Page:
|A Louisiana bayou in the Mississippi River Delta.|
A part from the sopping wet nature of southern Louisiana, the next most obvious feature is the perfectly flat nature of this landscape. This soaked flat landscape is a result of the Mississippi River reaching the Gulf of Mexico and depositing massive amounts of water and sediment as the river slows before dumping into the ocean. The Mississippi begins as a small clear stream at Lake Itasca in Northern Minnesota, which I have personally walked across in only a few short steps that only went up to my knees. Growing up, I also fished the Mississippi River in Iowa where it is a mighty and muddy river. Flowing southward, the river continues to grow in volume and accumulate more muddy sediments making it "The Big Muddy." All this water and mud however has to end up somewhere and is deposited in a delta entering the Gulf of Mexico in southern Louisiana. This deposition and delta forming process has been taking place for thousands of years since the end of the last ice age. The entirety of Southern Louisiana was at one time deposited by the Mississippi, and today, over one mile of sediment covers the underlying bedrock.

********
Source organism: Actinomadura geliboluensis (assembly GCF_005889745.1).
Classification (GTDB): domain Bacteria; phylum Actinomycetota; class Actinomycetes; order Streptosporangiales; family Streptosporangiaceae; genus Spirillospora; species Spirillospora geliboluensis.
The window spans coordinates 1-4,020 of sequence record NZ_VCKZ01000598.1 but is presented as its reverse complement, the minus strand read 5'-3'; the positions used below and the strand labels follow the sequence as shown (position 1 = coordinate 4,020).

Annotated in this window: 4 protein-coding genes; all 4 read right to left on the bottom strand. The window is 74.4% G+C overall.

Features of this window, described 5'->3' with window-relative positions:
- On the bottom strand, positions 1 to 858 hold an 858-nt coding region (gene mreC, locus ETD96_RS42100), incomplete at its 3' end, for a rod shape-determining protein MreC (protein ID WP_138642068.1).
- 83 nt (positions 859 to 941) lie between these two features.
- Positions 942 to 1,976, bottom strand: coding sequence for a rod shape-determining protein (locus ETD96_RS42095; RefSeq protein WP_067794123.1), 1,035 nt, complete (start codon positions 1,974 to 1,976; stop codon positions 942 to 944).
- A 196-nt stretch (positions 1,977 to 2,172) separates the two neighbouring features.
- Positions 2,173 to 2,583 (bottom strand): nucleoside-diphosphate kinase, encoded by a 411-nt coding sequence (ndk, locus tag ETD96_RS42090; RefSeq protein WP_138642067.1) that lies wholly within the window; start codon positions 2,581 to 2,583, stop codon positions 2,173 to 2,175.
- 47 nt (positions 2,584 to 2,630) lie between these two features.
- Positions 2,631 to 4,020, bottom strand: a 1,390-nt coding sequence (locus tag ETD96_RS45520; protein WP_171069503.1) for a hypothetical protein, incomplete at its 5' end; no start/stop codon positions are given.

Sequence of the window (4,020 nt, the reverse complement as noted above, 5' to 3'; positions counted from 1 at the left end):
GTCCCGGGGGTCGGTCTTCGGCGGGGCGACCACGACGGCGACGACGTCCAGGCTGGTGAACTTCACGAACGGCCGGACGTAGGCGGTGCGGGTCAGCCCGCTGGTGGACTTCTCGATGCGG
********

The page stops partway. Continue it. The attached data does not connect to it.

|Oak trees draped with Spanish Moss along a higher, drier portion on a bayou.|
|Baldcypress trees found in wetter portions of the wetland then the oaks.|